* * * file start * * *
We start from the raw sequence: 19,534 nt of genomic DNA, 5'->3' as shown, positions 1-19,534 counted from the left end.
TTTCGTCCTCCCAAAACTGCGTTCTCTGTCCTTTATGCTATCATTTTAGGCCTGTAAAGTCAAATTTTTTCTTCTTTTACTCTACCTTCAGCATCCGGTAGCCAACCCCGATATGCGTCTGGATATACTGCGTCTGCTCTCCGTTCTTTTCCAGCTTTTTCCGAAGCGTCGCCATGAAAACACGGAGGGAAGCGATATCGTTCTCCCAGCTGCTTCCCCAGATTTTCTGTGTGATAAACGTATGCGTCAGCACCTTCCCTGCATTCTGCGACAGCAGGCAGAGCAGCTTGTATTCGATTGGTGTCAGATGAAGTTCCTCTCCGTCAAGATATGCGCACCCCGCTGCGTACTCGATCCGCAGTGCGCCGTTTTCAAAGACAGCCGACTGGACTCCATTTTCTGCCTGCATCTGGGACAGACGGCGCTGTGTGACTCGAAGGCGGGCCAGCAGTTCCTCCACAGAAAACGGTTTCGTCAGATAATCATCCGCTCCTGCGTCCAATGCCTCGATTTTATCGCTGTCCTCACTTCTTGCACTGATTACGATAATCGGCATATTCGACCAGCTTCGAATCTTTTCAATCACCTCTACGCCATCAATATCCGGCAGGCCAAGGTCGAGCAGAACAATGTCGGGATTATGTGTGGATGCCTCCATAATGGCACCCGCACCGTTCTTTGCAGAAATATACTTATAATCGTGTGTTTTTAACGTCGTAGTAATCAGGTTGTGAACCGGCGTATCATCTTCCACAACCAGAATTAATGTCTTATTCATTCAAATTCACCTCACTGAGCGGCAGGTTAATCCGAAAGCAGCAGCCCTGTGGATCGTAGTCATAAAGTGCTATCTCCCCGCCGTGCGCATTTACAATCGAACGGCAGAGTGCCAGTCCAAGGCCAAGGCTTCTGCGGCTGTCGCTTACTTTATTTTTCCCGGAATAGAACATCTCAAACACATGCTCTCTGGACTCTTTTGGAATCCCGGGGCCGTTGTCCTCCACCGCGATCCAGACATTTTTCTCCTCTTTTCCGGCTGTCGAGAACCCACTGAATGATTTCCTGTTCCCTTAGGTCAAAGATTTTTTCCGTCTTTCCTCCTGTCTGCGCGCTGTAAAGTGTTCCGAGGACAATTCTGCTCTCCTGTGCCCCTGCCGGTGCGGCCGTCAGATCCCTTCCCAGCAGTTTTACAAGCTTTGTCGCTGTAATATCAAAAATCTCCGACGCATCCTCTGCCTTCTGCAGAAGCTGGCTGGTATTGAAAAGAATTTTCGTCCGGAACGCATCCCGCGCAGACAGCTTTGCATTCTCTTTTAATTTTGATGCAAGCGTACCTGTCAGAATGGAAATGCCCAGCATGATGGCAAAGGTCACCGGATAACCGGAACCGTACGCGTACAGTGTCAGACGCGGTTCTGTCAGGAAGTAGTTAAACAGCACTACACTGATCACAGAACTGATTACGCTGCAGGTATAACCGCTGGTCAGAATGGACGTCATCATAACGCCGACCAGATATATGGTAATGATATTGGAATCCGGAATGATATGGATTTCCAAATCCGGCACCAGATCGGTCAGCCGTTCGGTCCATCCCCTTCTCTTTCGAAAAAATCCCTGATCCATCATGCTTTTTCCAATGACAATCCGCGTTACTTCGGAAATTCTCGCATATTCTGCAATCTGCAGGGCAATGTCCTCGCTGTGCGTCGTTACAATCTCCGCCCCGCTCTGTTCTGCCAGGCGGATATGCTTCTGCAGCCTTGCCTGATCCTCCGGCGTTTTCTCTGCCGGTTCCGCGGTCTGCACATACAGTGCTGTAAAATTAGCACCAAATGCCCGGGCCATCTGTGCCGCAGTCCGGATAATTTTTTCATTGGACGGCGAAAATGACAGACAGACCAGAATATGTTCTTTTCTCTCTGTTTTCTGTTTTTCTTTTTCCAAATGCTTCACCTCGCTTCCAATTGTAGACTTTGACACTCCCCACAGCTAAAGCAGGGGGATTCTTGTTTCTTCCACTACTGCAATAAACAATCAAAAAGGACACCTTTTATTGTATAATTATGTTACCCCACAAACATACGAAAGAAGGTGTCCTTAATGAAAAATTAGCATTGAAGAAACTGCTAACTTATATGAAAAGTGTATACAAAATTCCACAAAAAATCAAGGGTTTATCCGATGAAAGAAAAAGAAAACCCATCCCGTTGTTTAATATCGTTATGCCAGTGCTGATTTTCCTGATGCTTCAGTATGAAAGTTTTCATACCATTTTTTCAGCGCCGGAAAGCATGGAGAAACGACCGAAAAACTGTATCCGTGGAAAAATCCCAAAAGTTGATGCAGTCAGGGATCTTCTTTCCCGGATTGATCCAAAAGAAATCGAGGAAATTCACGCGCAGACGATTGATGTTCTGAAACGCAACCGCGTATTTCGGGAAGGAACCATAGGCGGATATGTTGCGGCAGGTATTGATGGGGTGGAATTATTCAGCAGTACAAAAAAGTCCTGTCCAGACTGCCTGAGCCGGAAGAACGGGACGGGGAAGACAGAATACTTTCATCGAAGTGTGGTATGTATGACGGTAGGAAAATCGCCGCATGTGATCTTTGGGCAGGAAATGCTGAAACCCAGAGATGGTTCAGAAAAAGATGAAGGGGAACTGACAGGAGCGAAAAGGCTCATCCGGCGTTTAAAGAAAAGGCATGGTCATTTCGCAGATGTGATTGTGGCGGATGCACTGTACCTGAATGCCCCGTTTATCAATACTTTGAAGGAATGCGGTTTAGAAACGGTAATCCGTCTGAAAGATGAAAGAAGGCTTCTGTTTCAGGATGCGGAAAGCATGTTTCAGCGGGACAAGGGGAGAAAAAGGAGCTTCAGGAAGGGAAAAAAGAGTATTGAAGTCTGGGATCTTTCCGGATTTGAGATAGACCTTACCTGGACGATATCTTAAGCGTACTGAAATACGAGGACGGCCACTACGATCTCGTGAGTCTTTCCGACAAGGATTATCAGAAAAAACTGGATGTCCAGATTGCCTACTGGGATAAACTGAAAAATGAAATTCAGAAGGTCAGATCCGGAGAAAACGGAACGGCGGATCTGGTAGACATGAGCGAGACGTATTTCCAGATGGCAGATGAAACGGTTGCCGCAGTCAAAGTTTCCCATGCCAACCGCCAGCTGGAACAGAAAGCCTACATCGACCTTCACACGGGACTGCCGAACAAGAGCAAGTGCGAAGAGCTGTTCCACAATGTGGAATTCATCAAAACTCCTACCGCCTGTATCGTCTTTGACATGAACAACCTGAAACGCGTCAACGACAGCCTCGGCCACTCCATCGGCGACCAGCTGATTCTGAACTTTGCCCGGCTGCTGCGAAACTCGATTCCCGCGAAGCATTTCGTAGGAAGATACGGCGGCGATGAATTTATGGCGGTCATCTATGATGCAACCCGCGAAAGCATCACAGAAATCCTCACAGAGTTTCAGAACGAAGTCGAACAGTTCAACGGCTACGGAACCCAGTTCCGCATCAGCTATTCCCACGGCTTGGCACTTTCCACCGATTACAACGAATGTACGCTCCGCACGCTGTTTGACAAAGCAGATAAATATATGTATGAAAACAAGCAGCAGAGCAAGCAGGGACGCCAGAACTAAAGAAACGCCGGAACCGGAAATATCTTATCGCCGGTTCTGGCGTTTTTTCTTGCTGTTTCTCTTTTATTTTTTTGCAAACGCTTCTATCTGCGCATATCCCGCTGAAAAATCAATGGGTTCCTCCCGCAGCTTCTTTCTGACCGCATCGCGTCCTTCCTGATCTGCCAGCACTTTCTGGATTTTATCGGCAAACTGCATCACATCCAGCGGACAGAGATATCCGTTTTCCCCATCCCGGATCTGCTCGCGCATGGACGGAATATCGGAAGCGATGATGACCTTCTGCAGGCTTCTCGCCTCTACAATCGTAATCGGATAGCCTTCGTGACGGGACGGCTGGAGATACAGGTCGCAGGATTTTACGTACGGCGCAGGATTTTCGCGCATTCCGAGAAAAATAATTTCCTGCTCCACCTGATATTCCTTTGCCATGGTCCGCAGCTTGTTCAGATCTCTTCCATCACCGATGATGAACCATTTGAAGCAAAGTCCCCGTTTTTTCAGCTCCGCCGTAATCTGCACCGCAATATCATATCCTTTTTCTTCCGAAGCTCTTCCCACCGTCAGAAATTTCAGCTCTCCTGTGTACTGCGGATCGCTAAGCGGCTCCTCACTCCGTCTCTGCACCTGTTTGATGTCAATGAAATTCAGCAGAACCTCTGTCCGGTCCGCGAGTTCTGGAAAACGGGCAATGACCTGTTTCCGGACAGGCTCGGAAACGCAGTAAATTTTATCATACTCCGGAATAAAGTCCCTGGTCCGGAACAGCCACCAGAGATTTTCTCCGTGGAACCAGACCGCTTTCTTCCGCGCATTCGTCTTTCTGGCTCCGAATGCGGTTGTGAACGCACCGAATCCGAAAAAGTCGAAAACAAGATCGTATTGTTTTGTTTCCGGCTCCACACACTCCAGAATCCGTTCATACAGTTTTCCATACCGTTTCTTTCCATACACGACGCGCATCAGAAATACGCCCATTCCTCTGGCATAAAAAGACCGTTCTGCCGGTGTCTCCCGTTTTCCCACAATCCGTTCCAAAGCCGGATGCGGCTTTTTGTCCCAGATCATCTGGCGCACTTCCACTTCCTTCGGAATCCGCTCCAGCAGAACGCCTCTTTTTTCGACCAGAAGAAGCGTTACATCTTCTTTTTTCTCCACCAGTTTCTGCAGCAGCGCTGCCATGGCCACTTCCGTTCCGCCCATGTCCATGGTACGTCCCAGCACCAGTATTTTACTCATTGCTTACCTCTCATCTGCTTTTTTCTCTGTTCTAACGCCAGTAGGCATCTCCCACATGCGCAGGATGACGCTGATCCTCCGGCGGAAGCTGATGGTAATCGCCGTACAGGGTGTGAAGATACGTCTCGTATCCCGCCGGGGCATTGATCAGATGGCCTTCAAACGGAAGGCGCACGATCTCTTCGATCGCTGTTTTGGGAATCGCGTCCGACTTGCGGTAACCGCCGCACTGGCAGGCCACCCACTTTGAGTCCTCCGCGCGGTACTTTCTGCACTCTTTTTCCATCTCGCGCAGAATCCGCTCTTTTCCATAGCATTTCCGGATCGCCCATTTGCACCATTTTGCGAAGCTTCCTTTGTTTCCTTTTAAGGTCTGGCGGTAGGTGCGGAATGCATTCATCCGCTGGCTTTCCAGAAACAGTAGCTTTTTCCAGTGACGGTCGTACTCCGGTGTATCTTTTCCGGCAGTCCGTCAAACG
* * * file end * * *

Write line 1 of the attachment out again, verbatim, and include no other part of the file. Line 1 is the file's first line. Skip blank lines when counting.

We start from the raw sequence: 19,534 nt of genomic DNA, 5'->3' as shown, positions 1-19,534 counted from the left end.